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Work 4 Peace,Hold All Life Sacred,Eliminate Violence! I am on my mobile version of the door-to-door, going town-to-town holding readings/gatherings/discussions of my book "But What Can I Do?" This is my often neglected blog mostly about my travels since 9/11 as I engage in dialogue and actions. It is froth with my opinions, insights, analyses toward that end of holding all life sacred, dismantling the empire and eliminating violence while creating the society we want all to thrive in

Wednesday, April 28, 2004

She won't take him back but the marines will....


Driving down the east coast, I found an organic coffee shop – for joy for Joi – with free internet access no less. As I attempted to connect with folks, a white womon who was probably in her 40’s but looked closer to 60, her voice trembling, her hands shaking, a belligerence wafting with her approach, confronted me to verify that it was my truck out front. She proceeded to report that her son was presently in Iraq.
I grasped her hand, told her how sorry I was, and invited her to sit down with us, glancing quickly at my sister who nods briefly, and talk with me. Tears pooled in her eyes as she did. Her hostility waned as we spoke. She shared how proud she was of her son, how he was defending the country, how none of her family were, the cowards,  and she was teaching her grandchildren (his kids that he couldn’t parent) to fight for america.
As we spoke, she painted a bleak picture of her son – he was a problem child, kicked out of school after school after school for fighting, for violence, for uncontrollable anger. She was even told by one school principal, she should be afraid for her physical safety. The schools didn’t want him, the city didn’t want him, she wasn’t supposed to want him, but the marines sure did want him – he was perfect for them. He ‘served’ in Afghanistan first, and now Iraq. He will probably re-up when the time comes.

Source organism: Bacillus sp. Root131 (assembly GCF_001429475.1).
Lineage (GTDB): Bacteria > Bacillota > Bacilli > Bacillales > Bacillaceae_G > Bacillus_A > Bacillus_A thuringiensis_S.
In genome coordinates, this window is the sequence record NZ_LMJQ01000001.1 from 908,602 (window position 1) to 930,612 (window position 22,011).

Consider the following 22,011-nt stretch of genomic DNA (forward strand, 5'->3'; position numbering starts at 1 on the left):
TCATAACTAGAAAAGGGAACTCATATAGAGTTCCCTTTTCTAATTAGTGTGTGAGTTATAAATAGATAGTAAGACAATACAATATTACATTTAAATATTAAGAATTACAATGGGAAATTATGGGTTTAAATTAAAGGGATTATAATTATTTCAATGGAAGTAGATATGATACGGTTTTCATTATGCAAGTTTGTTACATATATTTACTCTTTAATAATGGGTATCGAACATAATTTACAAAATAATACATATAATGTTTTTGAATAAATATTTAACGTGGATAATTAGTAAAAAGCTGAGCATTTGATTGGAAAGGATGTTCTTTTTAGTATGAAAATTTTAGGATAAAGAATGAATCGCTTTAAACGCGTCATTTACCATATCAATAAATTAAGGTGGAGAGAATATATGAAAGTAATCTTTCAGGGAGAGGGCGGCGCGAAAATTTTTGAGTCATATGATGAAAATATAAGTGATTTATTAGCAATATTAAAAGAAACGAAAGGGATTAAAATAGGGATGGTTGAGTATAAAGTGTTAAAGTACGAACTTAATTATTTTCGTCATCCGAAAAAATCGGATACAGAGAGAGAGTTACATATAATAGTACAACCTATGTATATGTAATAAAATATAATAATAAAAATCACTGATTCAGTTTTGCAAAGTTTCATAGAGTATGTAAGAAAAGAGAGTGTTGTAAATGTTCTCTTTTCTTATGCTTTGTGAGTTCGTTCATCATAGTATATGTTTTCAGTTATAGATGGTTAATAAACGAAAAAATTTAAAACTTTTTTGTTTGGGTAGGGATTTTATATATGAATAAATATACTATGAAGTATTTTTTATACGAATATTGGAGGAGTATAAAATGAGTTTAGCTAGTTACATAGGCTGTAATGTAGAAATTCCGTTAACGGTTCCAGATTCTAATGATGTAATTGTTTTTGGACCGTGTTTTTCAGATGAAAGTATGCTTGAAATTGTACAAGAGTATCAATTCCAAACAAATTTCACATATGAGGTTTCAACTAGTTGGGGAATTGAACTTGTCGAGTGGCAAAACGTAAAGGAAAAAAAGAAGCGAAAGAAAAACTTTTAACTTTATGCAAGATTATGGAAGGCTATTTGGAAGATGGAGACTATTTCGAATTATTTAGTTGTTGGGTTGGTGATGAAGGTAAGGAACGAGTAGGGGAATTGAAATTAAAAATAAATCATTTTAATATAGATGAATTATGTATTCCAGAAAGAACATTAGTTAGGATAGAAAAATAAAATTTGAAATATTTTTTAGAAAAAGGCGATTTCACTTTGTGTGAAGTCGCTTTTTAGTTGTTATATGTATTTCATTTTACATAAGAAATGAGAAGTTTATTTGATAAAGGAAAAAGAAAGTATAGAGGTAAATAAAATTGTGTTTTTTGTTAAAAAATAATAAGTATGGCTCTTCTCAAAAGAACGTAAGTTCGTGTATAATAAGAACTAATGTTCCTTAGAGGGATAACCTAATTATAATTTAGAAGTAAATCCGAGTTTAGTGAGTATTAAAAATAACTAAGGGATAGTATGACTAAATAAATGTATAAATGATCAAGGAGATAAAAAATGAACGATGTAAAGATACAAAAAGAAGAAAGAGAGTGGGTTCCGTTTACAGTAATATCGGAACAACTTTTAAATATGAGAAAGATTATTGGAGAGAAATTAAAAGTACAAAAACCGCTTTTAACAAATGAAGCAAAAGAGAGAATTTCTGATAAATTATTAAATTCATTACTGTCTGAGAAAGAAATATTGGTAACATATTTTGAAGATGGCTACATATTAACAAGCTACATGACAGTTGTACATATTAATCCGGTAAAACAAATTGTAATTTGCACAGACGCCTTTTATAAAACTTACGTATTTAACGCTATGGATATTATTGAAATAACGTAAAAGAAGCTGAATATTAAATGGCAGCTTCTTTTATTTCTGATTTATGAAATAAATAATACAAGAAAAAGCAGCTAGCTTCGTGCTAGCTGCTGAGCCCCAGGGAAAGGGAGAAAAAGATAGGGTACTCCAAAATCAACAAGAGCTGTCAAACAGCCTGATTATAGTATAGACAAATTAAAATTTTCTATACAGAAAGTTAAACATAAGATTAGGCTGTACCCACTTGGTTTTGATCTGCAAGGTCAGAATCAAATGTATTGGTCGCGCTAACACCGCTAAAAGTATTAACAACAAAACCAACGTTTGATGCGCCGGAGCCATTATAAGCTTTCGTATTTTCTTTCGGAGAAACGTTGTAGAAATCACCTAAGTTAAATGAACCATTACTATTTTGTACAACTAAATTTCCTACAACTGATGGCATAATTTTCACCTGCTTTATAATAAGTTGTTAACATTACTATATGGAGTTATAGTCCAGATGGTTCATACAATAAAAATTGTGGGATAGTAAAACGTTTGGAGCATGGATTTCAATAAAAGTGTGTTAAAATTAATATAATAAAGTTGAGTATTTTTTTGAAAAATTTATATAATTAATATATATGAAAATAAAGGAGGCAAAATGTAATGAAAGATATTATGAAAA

She painted an even bleaker picture of her life – she took care of a father who was wounded in world war two until he died not long ago; then her husband, a Vietnam war vet batterer who fathered her children, who ended up an invalid from his injuries and was now also dying.
She did all this and survived while raising three children of her own and now two grandchildren.
Tears are suddenly released, dropping noisily on the formica table, as she reveals how afraid she is of her only son. She thinks he’ll come back more violent. His wife, the mother of his children, went underground, fearing for her life. Guilt floods her face when she admits to letting her son know where his wife was hiding when he came back from Afghanistan. He almost killed her.
She wouldn’t take him back but the marines would.
I sigh, holding her hand, telling her it is not her fault. She smiles bitterly and says “some american dream, eh?”

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